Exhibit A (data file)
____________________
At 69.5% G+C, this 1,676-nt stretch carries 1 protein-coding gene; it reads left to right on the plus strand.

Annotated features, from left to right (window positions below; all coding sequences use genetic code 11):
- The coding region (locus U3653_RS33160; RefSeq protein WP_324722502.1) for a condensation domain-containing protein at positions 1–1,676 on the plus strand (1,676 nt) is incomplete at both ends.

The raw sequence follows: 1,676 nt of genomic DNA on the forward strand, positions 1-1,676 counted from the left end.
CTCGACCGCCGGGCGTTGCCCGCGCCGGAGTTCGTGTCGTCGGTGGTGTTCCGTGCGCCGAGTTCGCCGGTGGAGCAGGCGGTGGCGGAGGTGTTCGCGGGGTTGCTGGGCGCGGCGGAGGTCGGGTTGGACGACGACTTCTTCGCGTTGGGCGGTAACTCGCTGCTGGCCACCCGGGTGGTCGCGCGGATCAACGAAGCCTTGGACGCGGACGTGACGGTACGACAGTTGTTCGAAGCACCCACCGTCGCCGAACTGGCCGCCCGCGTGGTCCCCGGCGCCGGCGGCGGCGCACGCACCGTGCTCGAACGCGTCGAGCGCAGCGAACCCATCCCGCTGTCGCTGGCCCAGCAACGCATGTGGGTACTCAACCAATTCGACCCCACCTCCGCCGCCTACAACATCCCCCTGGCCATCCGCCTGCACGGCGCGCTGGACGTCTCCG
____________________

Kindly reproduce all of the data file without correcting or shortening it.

At 69.5% G+C, this 1,676-nt stretch carries 1 protein-coding gene; it reads left to right on the plus strand.

Annotated features, from left to right (window positions below; all coding sequences use genetic code 11):
- The coding region (locus U3653_RS33160; RefSeq protein WP_324722502.1) for a condensation domain-containing protein at positions 1–1,676 on the plus strand (1,676 nt) is incomplete at both ends.

The raw sequence follows: 1,676 nt of genomic DNA on the forward strand, positions 1-1,676 counted from the left end.
CTCGACCGCCGGGCGTTGCCCGCGCCGGAGTTCGTGTCGTCGGTGGTGTTCCGTGCGCCGAGTTCGCCGGTGGAGCAGGCGGTGGCGGAGGTGTTCGCGGGGTTGCTGGGCGCGGCGGAGGTCGGGTTGGACGACGACTTCTTCGCGTTGGGCGGTAACTCGCTGCTGGCCACCCGGGTGGTCGCGCGGATCAACGAAGCCTTGGACGCGGACGTGACGGTACGACAGTTGTTCGAAGCACCCACCGTCGCCGAACTGGCCGCCCGCGTGGTCCCCGGCGCCGGCGGCGGCGCACGCACCGTGCTCGAACGCGTCGAGCGCAGCGAACCCATCCCGCTGTCGCTGGCCCAGCAACGCATGTGGGTACTCAACCAATTCGACCCCACCTCCGCCGCCTACAACATCCCCCTGGCCATCCGCCTGCACGGCGCGCTGGACGTCTCCG